Creatine and whey protein are two of the most popular muscle building supplements around and combining them is an extremely effective way of maximising your potential gains. Both of these supplements have an effect on recovery and the creation of new muscle tissue that synergise well with one another, and because the body processes them in different ways taking them together does not cause any negative effects or reduce their efficacy.
Taking them together
A study published in 2001 in the "International Journal of Sport Nutrition and Exercise Metabolism" showed that those who combined creatine with whey protein experienced the most gains in strength when compared to groups using no supplements or taking either creatine or whey protein alone. They also experienced greater increases in performance and improved muscle growth and volume.
When to take them
As whey protein is quickly absorbed and processed by the body it is perfect for the recovery period post-workout while you have a depleted store of nutrients to provide your muscles with the fuel they need to repair the micro tears caused by heavy exercise. The time you choose to take the creatine is less important, though there is some evidence that taking a post-workout shake containing whey protein and creatine along with a drink containing simple carbohydrates can create an insulin spike, drawing amino acids and other nutrients into the muscles and in turn increasing protein synthesis and creatine uptake.
Why don’t we put creatine in with our protein powders?
While it might be easy to find a generic recovery product that contains a blend of whey protein and creatine, at AMSport we decided against packaging our products in this way simply because a one size fits all approach to supplementation just isn’t as effective. Every person will have different requirements in order to get the most out of their supplements, and by keeping them separate our customers are able to tailor our products to their specific needs.
As our creatine is made from 100% high quality Creapure you don’t need a high dosage of it to get the benefits you’re looking for. In fact, as little as 1-3g a day of AMSport Creatine is sufficient for the vast majority of athletes, much less than you might find in other products that might use lower quality ingredients. Not only does using Creapure mean you need less to achieve the same effect it also helps to eliminate the unpleasant side effects some people report after taking creatine it also ensures that it has no effect on the taste of your beverage (unless you choose to use our lemon and lime flavoured effervescent tablets!)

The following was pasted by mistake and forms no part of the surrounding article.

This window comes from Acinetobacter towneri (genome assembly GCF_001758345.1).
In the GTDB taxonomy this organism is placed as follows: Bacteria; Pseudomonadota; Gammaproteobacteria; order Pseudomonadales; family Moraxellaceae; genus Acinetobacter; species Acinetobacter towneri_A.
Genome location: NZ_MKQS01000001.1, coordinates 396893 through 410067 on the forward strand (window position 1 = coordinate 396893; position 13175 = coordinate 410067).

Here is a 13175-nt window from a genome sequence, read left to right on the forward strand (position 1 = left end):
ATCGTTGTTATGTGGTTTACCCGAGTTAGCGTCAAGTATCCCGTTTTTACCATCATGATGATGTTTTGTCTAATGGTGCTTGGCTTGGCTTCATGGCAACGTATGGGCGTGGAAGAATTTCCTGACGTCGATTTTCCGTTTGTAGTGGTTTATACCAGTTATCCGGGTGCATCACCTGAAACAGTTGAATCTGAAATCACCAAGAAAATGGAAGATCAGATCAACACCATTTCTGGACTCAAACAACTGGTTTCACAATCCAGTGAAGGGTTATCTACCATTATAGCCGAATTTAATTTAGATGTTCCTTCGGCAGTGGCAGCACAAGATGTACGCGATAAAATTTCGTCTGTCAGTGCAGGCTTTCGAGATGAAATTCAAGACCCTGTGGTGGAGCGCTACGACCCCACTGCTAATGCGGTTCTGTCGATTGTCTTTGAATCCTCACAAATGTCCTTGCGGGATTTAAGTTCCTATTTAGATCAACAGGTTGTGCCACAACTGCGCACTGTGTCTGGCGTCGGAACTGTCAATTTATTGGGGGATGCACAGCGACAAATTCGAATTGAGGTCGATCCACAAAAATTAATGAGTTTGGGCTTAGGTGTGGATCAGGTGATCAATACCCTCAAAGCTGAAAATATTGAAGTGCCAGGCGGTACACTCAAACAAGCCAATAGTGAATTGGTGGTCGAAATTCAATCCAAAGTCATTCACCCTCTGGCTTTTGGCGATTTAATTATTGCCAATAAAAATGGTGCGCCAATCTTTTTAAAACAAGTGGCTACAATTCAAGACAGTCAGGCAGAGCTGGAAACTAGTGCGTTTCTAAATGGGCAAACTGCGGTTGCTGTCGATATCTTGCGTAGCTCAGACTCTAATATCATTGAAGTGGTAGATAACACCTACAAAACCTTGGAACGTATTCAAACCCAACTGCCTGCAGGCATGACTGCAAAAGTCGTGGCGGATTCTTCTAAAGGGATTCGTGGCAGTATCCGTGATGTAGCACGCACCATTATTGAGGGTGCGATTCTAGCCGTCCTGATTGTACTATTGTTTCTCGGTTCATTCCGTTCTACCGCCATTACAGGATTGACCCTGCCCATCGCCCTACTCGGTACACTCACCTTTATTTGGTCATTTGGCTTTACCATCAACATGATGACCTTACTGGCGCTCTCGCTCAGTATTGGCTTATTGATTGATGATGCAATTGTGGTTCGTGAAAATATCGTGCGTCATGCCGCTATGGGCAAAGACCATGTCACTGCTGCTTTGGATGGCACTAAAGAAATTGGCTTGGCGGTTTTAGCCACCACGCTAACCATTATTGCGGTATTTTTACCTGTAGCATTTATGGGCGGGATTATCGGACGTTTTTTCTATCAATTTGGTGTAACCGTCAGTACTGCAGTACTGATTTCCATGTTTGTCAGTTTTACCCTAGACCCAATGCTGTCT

By keeping our whey protein and creatine separate we make it easier for each individual to find their correct dosage and achieve the right balance for them. You won’t need to worry about going through a loading phase with your creatine or having to cycle off of it, and you’re still able to ramp up your protein intake as required without overloading your body with creatine that you can’t process.
Health benefits of AM whey protein
- Contains essential amino acids and BCAAs
- Helps create new muscle mass
- Aids recovery and repair of muscle tissue
- Complete protein source
- Helps immune system function
Health benefits of AM creatine
|Posted: May 05, 2017|Categories: Supplements
- 100% Creapure
- Protects muscles and makes them more durable
- Allows you to do more before feeling tired
- Burns fat
- Increases protein synthesis and body’s ability to produce energy
- Improves brain power and focus
Sometimes the simplest things are the ones easiest to overlook. When you’ve got a supplement plan, training schedule, and a diet to try to stick to, remembering to make sure you’re taking on enough water can easily slip through the mental cracks. Even experienced athletes can be unaware of just how important proper hydration is, not just to your workouts, but to your overall health.
Water is by far the most abundant chemical substance in the body, making up some 95% of the brain and 75% of muscle tissue. It also serves a number of important functions that keep you healthy. It acts as a messenger, a building material, and as a solvent delivering nutrients. It helps regulate body temperature, maintain cell pressure and keeps the concentrations of various body fluids in check. It’s unsurprising then that even mild dehydration can have such a big effect on the way our bodies work.
One of the most obvious effects of dehydration is muscle cramps. You need water to make your muscles contract and relax and you need water to transport nutrients to the muscle tissue and carry away the waste. If the concentrations of electrolytes in your body aren’t kept within healthy ranges then nerve function will be impaired, and as nerves control the muscles, performance and control can be set back even further. If you’re trying to pack on some muscle, making sure you’re maintaining a proper fluid balance is essential.